At least Franklin is approaching the all-important holiday selling season with a brisk wind at his back. On Oct. 29, excluding the American Household acquisition, Jarden recorded a 46% increase in third-quarter sales, to $244.6 million, while net income rose 46%, to $22.3 million. Those results were boosted by Jarden's July acquisition of the United States Playing Card Co. and its 2003 purchase of Lehigh, which makes everything from rope to window guards. "They get into things that are really off the radar screen, then add a little innovation and great management," says Banc of America Securities (BAC) analyst Joseph Norton.
Certainly, Jarden has come a long way since 2000. That's when Franklin and partner Ian G.H. Ashken tried to launch a hostile takeover bid of what was then Alltrista Corp., an undistinguished maker of such items as Ball jars and thermoform plastics. They intended to buy it and take it private. After Franklin led a partnership that bought up 9.9% of shares, directors grudgingly gave him two seats on the board in June, 2001. The impatient Franklin rattled off a list of suggestions, including product innovations, cost controls, and acquisitions. The board liked his ideas so much that they soon let him run the whole thing, with Ashken becoming chief financial officer, provided they agreed to keep the company public. "It was apparent to me that they had the vision and energy to make this company more dynamic," says director Robert L. Wood, chairman and CEO of chemical company Crompton Corp. (CK) Today Franklin owns about 8% of the company, which he renamed Jarden in 2002.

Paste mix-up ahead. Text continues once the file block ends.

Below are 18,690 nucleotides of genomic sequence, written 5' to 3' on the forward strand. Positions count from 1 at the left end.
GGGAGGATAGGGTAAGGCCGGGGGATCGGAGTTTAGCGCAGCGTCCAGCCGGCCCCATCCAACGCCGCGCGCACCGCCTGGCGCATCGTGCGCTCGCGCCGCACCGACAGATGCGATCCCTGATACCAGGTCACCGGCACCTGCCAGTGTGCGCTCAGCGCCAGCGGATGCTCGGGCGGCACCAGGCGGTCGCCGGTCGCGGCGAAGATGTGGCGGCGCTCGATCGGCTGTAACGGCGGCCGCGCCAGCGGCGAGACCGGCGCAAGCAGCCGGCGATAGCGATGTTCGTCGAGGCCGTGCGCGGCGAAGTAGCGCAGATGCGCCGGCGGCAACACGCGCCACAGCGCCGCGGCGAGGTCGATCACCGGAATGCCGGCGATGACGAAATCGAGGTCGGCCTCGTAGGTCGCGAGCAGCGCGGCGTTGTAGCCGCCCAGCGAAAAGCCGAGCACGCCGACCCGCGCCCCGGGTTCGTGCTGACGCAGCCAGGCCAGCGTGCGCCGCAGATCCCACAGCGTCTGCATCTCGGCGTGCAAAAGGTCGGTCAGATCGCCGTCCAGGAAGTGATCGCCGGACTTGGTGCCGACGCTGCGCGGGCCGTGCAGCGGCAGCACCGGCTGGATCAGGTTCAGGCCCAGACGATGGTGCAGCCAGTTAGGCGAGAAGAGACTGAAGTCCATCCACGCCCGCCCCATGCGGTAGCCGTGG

Given his history as a dealmaker, analysts predict Franklin would sell Jarden for the right price. Arnie Ursaner, president of CJS Securities Inc., notes: "Martin is more focused on shareholder value than practically any other CEO I know." He has already increased shareholder returns by roughly 900% since he took over the top job four years ago. Although Franklin says he isn't looking to sell, he concedes that he would make a deal if he thought that would provide the best value for stockholders, including, of course, himself.